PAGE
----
under consideration. TI.e many ap
plications, therefore, are simply be
ing acknowledged ad filad away for
future reference. The inauguration
date has not been definitely determ
ined upon, although it is probable
that the usual precedent will be fol
lowed and the momentous event oc.
cur the second week of the legislat
ive session. The Governor is giving
some thought to his inaugural mess
age, in order that the consideration
of that important document may be
Taxes Muost bo Faid on Time so Far as the
Governor and Compt,rolier General
[News and Courier.]
The matter of the extension of the
time for the payment of taxes has
again come up in a somewhat differ
ent manner from the ordinary way,
but the same conclusion has been
determined on-there will be no ex
tension so far as the governor and
comptroller general are concerned.
The governor has received comnmu
nications from three county auditors
asking that the time bn extended.
These come from Greenville, Chero
kee and B3arnwoll.
Auditor Hicks, of Barnwell, ad
vances as a reson that the Act of
1902 provides that 1 per cent. pen.
alty should be added on unpaid taxes
by January 1; the same on those
unptid February 1, and 5 per cent.
on unpaid March 1. He says the
blanks prepared for treasurers were
printed and distributed befori, the
Act went into effect, and that the
necessary columns are not on them
$ O,tOOO-WOIIm OF NE
TO BE CLOSED OUT
Bran New Stock1 Schloss Bro
we have decided to make a Chang
I A GENUINE COST SAL
It is not a ruse to get rid
shelf from season to seas
No odor of moth balls or c
clothing which is to go in ti
remarkable, because ever
date in quality and style--I
in any market of this coun
We Mean What We Say! 9
And $10,000 worth of the very best
Clothing is to be closed out at Cost,
and if anybody can find"an old gar
ment in the lot, we will forfeit the
value of the whole stock.
Suits for Men, Youths, Boys ! -
A fine selection! Latest styles! Best i
fabrics! Such an opportunity has 9
never before been placed before the i
A Genuine Cost Sale
Of Clothing is such a rare event that gj
we must persist in the statement j
that here goes a Real Cost Sale, and A
all who.want any of the s.plendid j
Suits will find it out to their great t
regret if they.delay long in coming 9
to see how it is.-.ewa
Come and See 'Us!-.
Sellers of $10,000 stoCk of New C
selling at Cost $10,000 Stock c
WP S.-Turn it and look at it any way yo
to enter such items. He suggeststiendolwlltycnsntot
that the time be extended to Marchwhnteeigrv iacldis
I and then upon all unpaid taxes tripnig t scniee ht
Levy the whole percentage, which n uhcniincnnwb hw,
would be seven,.ec h oeno n oprle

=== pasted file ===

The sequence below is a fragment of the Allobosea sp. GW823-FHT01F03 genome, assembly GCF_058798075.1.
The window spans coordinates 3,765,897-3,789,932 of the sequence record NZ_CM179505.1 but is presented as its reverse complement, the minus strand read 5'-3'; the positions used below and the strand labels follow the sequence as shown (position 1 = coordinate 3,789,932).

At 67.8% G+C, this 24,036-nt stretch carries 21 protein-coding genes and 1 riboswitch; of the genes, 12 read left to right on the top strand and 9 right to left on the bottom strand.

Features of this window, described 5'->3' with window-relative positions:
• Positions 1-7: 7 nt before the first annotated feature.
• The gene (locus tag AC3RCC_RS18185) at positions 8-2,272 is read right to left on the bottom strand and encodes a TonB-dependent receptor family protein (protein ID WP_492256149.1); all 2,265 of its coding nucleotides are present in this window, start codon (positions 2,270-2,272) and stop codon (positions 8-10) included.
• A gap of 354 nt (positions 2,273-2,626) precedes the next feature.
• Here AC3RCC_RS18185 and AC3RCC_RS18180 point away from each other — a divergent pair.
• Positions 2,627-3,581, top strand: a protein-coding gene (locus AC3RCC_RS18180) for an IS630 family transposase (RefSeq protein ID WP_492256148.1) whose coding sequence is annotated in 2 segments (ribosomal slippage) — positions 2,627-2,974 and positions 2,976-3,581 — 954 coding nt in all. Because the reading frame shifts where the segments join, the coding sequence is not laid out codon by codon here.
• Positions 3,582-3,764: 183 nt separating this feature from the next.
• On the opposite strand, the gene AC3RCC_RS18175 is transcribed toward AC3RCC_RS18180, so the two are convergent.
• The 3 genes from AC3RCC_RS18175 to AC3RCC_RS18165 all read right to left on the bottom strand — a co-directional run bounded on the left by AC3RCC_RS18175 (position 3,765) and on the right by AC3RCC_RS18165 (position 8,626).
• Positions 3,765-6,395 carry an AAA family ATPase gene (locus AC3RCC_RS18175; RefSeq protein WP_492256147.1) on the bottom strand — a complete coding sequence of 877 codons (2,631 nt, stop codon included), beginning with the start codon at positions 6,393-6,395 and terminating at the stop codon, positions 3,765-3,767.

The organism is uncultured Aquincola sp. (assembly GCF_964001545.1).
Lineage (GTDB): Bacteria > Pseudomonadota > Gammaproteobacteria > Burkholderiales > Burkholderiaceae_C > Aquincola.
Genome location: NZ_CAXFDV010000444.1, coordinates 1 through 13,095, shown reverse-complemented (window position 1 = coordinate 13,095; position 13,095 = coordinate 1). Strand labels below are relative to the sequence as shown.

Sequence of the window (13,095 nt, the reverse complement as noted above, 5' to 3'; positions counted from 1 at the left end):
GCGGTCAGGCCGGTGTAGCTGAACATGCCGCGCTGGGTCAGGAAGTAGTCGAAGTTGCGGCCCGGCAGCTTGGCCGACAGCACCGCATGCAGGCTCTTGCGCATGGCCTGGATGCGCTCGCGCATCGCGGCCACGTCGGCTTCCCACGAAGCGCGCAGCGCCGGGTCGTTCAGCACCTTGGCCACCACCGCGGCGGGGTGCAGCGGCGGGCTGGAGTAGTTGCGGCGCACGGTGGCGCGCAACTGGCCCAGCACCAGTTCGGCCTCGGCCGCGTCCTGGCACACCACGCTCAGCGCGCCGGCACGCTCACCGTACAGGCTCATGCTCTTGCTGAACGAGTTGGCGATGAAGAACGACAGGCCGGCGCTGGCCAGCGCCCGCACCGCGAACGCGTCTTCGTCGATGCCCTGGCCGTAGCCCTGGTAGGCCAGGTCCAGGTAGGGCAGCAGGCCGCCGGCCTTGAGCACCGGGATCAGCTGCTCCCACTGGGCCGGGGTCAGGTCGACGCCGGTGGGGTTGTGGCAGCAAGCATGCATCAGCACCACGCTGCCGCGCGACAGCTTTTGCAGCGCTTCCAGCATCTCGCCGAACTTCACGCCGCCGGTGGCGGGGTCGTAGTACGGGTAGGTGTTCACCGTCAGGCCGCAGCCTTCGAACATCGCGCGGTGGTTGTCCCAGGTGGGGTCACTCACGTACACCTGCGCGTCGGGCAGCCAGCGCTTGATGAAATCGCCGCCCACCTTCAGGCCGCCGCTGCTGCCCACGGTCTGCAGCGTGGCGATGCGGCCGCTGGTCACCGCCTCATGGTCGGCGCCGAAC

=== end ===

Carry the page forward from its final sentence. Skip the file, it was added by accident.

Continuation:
The auditor of Cherokee advancesgerawilntxedthtm.
the same objection, sayirig that it
would require the treasurers' blanks HO KLW n,O
and they haven't got them. They
say they have corresponded with TlsII ul ly htI sNi 's
other atditors. and they all unite in -
the extension for that reason. [e okDsac.
Gov. McSweeney appreciates the "nce nLi"wa te uIjt
fact that there may be something in dsusdb onD oleelr
this, but he does not believe it is J. eoehsBbecasi h
such an obstacle as would warrantLifhAvueBpstcurhody
an extension. All State officers whoad 0yo gmewrellte oe
have anything to do with the finances itrse eas h pnoswr
are nnalterably opposed to the per. toeo h rsetv ihs on
niciu pactce o extndi g emnra iln ten d he aim .
AT ACTUAL COST!
.' celebrated goods I All bought
tnd now to be closed out because
e in our business on January lst.
E OF NEW CLOTHING!
of clothing carried on the
on, for five or eighti] years.
reases of dust of years on
mis most remarkable sale
I garment is new, up-to.-.
:he best that can be had
Now, We Are Not Selling
Shoes, Hats and Gents' Furnishings
at cost, but We do sell the celebrated
Florsheim and Stetson Shoes for men
and a fine line of Shoes for women
at prices which will meet all cornpe
Our Line of Hats
And Gents' Furnishings comprise
the Best Qualities and Latest Styles
to be found in Newberry or else.
?i where.-w q
SWe Are Strictly Up-To
~ Date and We are Selling Goods at
very Low Prices.-----l
----Come and Boo Us!
f-PIF ER CO.,
lothing at Cost and persisting in
f New Clothing.
u may, it is a Genuine Cost Sale.
T HE E.-P. CO..
"Onr ideal of suecess is wrong. esnilylne ihmrydm
Let the proud and haughty strideslfarti,alrisn
with superior tread, with laurels of "fe l,wa,de ae lr
earthly triumphs on their brow,. n elhcutfri hswrdi
They are, in the final analysis, notwehvno teralzintat e
Imore successful than the lowly, whoardon so thn froufel -
patiently bear defeats, but keep onma. Ifwcnoteorbohe'
striving. Success as not measuredkeprwcaateotdso thg
by money. The poor man maytosedhm ninhetrgefr
be far more a success than the lf,adwe aedn hsw
rich man, after all, for he is usedhaea ivdafrgetrsu es
to defeat and his character is made ta hnw osmtigta
al testone. eis ntaly link le ih atydm
who ges foward n the*ordin Afoe al ,wato gives ha gorie
whateve walk f lifeandledhi Hae' wealcon foun ithi orl The
fellwm is iotenttledto ra e grae not comes rlzo what we
for hi endeaor, bu Chrisashw If er cnnot ha orother's o
tat the btrogher sbennearh i ts onysure.e"